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Metabolism of amino acids in cats with severe cobalamin deficiency

Craig G. Ruaux BVSc, PhD1, Jörg M. Steiner PhD2, and David A. Williams VetMB, PhD3
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  • 1 Gastrointestinal Laboratory, Department of Small Animal Medicine and Surgery, College of Veterinary Medicine, Texas A&M University, College Station, TX 77843-4474.
  • | 2 Gastrointestinal Laboratory, Department of Small Animal Medicine and Surgery, College of Veterinary Medicine, Texas A&M University, College Station, TX 77843-4474.
  • | 3 Gastrointestinal Laboratory, Department of Small Animal Medicine and Surgery, College of Veterinary Medicine, Texas A&M University, College Station, TX 77843-4474.

Abstract

Objective—To validate an automated chemiluminescent immunoassay for measuring serum cobalamin concentration in cats, to establish and validate gas chromatography-mass spectrometry techniques for use in quantification of methylmalonic acid, homocysteine, cysteine, cystathionine, and methionine in sera from cats, and to investigate serum concentrations of methylmalonic acid, methionine, homocysteine, cystathionine, and cysteine as indicators of biochemical abnormalities accompanying severe cobalamin (vitamin B12) deficiency in cats.

Sample Population—Serum samples of 40 cats with severe cobalamin deficiency (serum cobalamin concentration < 100 ng/L) and 24 control cats with serum cobalamin concentration within the reference range.

Procedure—Serum concentrations of cobalamin were measured, using a commercial automated chemiluminescent immunoassay. Serum concentrations of methylmalonic acid, methionine, homocysteine, cystathionine, and cysteine were measured, using gas chromatography-mass spectrometry, selected ion monitoring, stable-isotope dilution assays.

Results—Cats with cobalamin deficiency had significant increases in mean serum concentrations of methylmalonic acid (9,607 nmol/L), compared with healthy cats (448 nmol/L). Affected cats also had substantial disturbances in amino acid metabolism, compared with healthy cats, with significantly increased serum concentrations of methionine (133.8 vs 101.1 µmol/L) and significantly decreased serum concentrations of cystathionine (449.6 vs 573.2 nmol/L) and cysteine (142.3 vs 163.9 µmol/L). There was not a significant difference in serum concentrations of homocysteine between the 2 groups.

Conclusions and Clinical Relevance—Cats with gastrointestinal tract disease may have abnormalities in amino acid metabolism consistent with cobalamin deficiency. Parenteral administration of cobalamin may be necessary to correct these biochemical abnormalities. (Am J Vet Res 2001;62:1852–1858)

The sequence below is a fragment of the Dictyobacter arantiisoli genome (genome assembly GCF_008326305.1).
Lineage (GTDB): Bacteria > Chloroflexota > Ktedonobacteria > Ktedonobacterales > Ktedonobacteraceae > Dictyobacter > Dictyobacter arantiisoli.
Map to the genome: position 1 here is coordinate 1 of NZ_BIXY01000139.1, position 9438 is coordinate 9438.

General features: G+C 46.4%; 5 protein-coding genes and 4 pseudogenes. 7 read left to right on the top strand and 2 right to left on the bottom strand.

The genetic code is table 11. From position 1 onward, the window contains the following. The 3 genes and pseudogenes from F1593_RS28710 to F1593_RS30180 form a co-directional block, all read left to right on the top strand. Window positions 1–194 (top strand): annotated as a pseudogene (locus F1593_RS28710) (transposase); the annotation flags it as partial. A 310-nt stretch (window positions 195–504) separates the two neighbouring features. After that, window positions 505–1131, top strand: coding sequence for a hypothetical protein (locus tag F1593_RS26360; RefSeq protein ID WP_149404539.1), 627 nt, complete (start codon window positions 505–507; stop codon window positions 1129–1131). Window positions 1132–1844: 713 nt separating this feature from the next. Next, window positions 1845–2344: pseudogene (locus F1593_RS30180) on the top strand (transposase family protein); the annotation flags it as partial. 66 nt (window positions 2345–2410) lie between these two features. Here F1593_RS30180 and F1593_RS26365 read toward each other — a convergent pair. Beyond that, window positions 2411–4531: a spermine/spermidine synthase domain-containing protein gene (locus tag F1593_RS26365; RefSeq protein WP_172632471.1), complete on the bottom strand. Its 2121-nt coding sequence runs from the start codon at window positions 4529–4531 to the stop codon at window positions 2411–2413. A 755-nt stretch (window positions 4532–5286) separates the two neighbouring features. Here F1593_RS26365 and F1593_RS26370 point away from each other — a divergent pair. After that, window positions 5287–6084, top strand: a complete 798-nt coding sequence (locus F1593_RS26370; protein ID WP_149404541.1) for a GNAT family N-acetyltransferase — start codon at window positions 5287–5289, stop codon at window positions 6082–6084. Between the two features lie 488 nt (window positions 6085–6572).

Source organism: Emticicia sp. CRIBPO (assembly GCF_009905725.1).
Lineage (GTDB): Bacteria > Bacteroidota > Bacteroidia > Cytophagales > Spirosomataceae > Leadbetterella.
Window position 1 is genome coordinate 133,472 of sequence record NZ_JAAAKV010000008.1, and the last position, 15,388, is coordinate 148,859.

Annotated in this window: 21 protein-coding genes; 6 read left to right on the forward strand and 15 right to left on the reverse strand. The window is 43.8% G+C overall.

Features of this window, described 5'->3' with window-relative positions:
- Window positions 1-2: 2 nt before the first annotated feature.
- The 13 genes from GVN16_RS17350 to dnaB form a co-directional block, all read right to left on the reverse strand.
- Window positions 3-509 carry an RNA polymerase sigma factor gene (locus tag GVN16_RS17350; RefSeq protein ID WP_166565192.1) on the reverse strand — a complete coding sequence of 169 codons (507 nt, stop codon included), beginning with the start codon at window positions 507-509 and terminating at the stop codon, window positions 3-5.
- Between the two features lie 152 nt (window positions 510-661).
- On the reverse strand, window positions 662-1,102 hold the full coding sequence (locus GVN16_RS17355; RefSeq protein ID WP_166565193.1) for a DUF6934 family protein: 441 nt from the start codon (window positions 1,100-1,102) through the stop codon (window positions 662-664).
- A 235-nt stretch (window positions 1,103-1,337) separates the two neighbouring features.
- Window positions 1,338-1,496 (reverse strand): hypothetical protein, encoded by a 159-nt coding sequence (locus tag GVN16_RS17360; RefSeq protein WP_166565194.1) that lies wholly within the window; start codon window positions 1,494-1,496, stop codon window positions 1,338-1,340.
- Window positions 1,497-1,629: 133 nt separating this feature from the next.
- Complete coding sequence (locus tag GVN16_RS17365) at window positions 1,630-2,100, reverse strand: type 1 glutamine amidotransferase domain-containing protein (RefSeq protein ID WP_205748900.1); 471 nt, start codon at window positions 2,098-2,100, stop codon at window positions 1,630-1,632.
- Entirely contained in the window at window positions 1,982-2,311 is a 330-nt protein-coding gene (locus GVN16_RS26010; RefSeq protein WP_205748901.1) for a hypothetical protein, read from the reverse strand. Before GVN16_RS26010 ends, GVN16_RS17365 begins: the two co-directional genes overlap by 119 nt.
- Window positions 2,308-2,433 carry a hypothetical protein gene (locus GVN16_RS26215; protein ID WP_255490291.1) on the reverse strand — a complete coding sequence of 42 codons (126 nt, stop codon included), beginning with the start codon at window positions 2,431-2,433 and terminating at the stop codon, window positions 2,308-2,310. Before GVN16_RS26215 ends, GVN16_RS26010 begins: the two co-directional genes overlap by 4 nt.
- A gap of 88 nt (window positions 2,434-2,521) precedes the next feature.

Abstract

Objective—To validate an automated chemiluminescent immunoassay for measuring serum cobalamin concentration in cats, to establish and validate gas chromatography-mass spectrometry techniques for use in quantification of methylmalonic acid, homocysteine, cysteine, cystathionine, and methionine in sera from cats, and to investigate serum concentrations of methylmalonic acid, methionine, homocysteine, cystathionine, and cysteine as indicators of biochemical abnormalities accompanying severe cobalamin (vitamin B12) deficiency in cats.

Sample Population—Serum samples of 40 cats with severe cobalamin deficiency (serum cobalamin concentration < 100 ng/L) and 24 control cats with serum cobalamin concentration within the reference range.

Procedure—Serum concentrations of cobalamin were measured, using a commercial automated chemiluminescent immunoassay. Serum concentrations of methylmalonic acid, methionine, homocysteine, cystathionine, and cysteine were measured, using gas chromatography-mass spectrometry, selected ion monitoring, stable-isotope dilution assays.

Results—Cats with cobalamin deficiency had significant increases in mean serum concentrations of methylmalonic acid (9,607 nmol/L), compared with healthy cats (448 nmol/L). Affected cats also had substantial disturbances in amino acid metabolism, compared with healthy cats, with significantly increased serum concentrations of methionine (133.8 vs 101.1 µmol/L) and significantly decreased serum concentrations of cystathionine (449.6 vs 573.2 nmol/L) and cysteine (142.3 vs 163.9 µmol/L). There was not a significant difference in serum concentrations of homocysteine between the 2 groups.

Conclusions and Clinical Relevance—Cats with gastrointestinal tract disease may have abnormalities in amino acid metabolism consistent with cobalamin deficiency. Parenteral administration of cobalamin may be necessary to correct these biochemical abnormalities. (Am J Vet Res 2001;62:1852–1858)